Centre receives NEH grant to further discussions on civil rights in America
Centre has recently intensified its commitment to diversity, community and equality, first with a revised Statement of Community and now, thanks to the efforts of Pierce and Amelia Harrington Lively Professor of Politics Daniel Stroup and Assistant Vice President for Diversity Education J.H. Atkins, a National Endowment for the Humanities and Gilder-Lehrman Institute of American History grant.
The grant awarded the College a set of four videos entitled Created Equal: America’s Civil Rights Struggle and $1,200 to defray the costs of related programming. The films engage with questions of race relations in the United States from the 1830s to the 1960s, with particular focus on the Abolitionist Movement, the Jim Crow system, Freedom Rides and Loving v. Virginia, a 1967 Supreme Court case invalidating a Virginia law criminalizing interracial marriage.
“Our obligation under the grant is to arrange for public showing of the videos,” explains Stroup, “to be followed by public discussion.
“The NEH funding will allow us to bring in some locally prominent people to give lectures or conduct the discussion sessions,” he adds. “It will also allow us to publicize the events. We see the grant, however, as the opportunity to engage in related activities, some of which would really require no additional funding and others that could be funded using other resources available to the College.”
Such activities include encouraging both College and local high school faculty to integrate the themes of the Created Equal films into their curricula, including dramatic and musical performances.
Two Centre professors who have already engaged with this idea are Assistant Professor of History Sara Egge and Visiting Assistant Professor of History Jonathan Earle, both of whom will be working with students on an oral history project that will record memories of locals who participated in area events during the Civil Rights Movement.
Ultimately, Stroup wants the grant to launch “a year-long focus on the themes of racial equality in America.”
The importance of the grant will stretch far beyond just this year and the public viewings; the videos will become a part of Centre’s permanent library collection and will be available for use in future classes. The recorded interviews that professors Egge and Earle generate will also be added to the library’s archives, providing valuable primary sources for scholarly work by faculty and students.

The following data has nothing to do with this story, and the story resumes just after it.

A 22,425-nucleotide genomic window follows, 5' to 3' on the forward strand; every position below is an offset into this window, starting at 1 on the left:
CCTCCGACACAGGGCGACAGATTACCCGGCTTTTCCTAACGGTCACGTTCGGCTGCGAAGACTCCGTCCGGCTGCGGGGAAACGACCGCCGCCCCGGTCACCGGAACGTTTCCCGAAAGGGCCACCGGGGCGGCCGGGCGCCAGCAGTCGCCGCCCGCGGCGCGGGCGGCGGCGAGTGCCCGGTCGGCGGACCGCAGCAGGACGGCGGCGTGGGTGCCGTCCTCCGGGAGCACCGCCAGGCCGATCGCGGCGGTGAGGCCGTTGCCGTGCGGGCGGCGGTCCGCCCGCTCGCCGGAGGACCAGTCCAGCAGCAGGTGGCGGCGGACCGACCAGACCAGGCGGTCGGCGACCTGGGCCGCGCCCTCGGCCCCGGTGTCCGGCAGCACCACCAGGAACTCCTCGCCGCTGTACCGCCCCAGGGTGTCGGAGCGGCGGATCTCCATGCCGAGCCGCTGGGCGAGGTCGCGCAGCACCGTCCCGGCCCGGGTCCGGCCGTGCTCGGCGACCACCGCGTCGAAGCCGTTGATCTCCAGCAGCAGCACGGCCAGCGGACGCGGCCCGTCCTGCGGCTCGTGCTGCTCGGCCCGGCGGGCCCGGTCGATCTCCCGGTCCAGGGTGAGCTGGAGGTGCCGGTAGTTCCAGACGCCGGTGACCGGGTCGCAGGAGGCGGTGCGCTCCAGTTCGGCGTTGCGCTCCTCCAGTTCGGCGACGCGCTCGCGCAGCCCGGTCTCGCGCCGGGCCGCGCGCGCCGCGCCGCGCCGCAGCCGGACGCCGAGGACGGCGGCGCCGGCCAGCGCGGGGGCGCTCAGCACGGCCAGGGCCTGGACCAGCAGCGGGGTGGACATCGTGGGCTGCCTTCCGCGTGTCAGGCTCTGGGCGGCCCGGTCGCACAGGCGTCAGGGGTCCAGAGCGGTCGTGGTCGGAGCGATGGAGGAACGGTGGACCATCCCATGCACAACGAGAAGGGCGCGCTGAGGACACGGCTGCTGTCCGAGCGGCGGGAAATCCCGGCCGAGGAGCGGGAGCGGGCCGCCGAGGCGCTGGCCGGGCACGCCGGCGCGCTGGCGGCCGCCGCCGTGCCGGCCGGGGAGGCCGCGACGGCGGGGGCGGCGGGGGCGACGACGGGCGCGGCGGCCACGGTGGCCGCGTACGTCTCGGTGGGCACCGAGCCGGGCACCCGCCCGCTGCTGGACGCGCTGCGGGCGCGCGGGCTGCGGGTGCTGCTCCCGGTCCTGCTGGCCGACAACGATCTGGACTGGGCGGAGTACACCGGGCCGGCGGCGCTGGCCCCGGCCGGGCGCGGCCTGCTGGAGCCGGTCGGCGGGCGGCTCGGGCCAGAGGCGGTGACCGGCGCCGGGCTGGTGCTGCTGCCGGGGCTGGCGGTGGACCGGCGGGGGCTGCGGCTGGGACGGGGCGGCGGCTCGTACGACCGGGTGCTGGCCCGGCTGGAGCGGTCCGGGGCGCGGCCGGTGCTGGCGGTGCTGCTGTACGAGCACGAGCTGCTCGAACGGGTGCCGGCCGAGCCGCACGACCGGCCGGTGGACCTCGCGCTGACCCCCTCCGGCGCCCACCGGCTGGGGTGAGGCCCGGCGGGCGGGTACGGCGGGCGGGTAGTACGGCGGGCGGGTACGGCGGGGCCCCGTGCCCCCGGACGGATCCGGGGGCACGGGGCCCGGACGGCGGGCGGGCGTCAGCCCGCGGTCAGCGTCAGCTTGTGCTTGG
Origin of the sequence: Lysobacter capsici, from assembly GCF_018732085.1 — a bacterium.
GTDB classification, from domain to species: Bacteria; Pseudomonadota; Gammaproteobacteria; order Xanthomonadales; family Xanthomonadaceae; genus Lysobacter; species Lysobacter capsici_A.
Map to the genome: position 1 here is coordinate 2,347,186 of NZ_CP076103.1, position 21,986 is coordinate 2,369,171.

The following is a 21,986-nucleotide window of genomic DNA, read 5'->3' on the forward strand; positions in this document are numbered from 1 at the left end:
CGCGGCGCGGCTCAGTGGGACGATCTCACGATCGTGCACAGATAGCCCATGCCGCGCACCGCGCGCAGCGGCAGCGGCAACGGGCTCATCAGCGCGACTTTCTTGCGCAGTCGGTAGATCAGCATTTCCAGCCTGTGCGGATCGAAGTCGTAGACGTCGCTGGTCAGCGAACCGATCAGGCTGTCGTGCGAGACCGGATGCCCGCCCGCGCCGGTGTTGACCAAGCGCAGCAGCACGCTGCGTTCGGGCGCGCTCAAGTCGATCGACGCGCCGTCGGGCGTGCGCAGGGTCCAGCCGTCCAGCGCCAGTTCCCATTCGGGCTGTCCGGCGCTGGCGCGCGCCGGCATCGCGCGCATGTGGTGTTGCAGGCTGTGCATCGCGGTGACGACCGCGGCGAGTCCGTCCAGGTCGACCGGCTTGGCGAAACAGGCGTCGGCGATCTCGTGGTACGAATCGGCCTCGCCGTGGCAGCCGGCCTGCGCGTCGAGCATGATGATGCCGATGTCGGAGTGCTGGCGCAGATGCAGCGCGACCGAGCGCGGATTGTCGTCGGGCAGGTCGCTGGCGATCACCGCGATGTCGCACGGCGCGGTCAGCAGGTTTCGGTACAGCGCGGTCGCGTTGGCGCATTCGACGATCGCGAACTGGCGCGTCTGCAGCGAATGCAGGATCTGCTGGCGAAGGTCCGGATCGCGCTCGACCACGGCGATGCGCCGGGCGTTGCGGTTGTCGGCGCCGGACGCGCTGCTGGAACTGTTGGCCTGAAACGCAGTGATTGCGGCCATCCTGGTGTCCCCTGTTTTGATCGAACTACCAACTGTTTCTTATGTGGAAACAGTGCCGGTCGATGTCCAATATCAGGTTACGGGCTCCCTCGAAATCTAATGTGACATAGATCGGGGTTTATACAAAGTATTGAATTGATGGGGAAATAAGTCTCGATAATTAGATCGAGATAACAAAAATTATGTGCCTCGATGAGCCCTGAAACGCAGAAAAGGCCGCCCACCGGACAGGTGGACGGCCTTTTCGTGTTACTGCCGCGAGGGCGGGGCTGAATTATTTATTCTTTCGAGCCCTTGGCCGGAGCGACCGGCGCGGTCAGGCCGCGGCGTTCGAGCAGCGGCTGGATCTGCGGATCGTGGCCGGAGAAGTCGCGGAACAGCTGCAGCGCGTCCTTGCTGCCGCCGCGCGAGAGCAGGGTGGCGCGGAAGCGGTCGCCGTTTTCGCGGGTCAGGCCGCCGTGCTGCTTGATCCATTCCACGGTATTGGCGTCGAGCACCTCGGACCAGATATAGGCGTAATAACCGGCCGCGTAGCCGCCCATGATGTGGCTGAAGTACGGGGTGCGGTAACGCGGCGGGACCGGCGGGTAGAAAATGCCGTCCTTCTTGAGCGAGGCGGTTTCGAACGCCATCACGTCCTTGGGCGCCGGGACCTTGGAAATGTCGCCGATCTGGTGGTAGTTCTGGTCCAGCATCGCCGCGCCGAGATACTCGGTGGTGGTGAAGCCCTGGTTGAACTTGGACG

“We hope that the film series and related activities will focus our attentions on questions that have shaped profoundly the America in which we live today and which are still not fully resolved,” Stroup says. “We hope to engage students and faculty members in a conversation on these questions, not only among themselves, but also with the wider Danville community.”
Indeed, the video series is just the first of many events on campus designed to highlight and celebrate the Civil Rights movement.
In January 2014, the Martin Luther King, Jr. Day convocation will feature Reverend Samuel Kyles, who was with King when he was assassinated. In September of 2014, as part of the 50th anniversary of civil rights activist Medgar Evers’ assassination, Danville will host a literary festival featuring Kentucky’s poet laureate Frank X. Walker, whose latest collection is titled Turn me Loose:The Unghosting of Medgar Evers.
“Many important events at the height of the Civil Rights movement occurred between 1963 and 1965,” says Atkins, “which means we’ll be celebrating lots of 50th anniversaries—both positive and negative ones—in the next year or so.”
For Atkins, the grant is just the beginning of a yearlong campaign related to civil rights that will both commemorate the past and outline a better future.
“First of all, it’s important that we remember and know our history so we will not be destined to repeat it,” he says. “In addition, the main issues of the Civil Rights movement are still the main issues for people of color in this country today and throughout the world. Issues like immigration and employment were important during the Civil Rights era and are still being worked out to this day.”
By Mariel Smith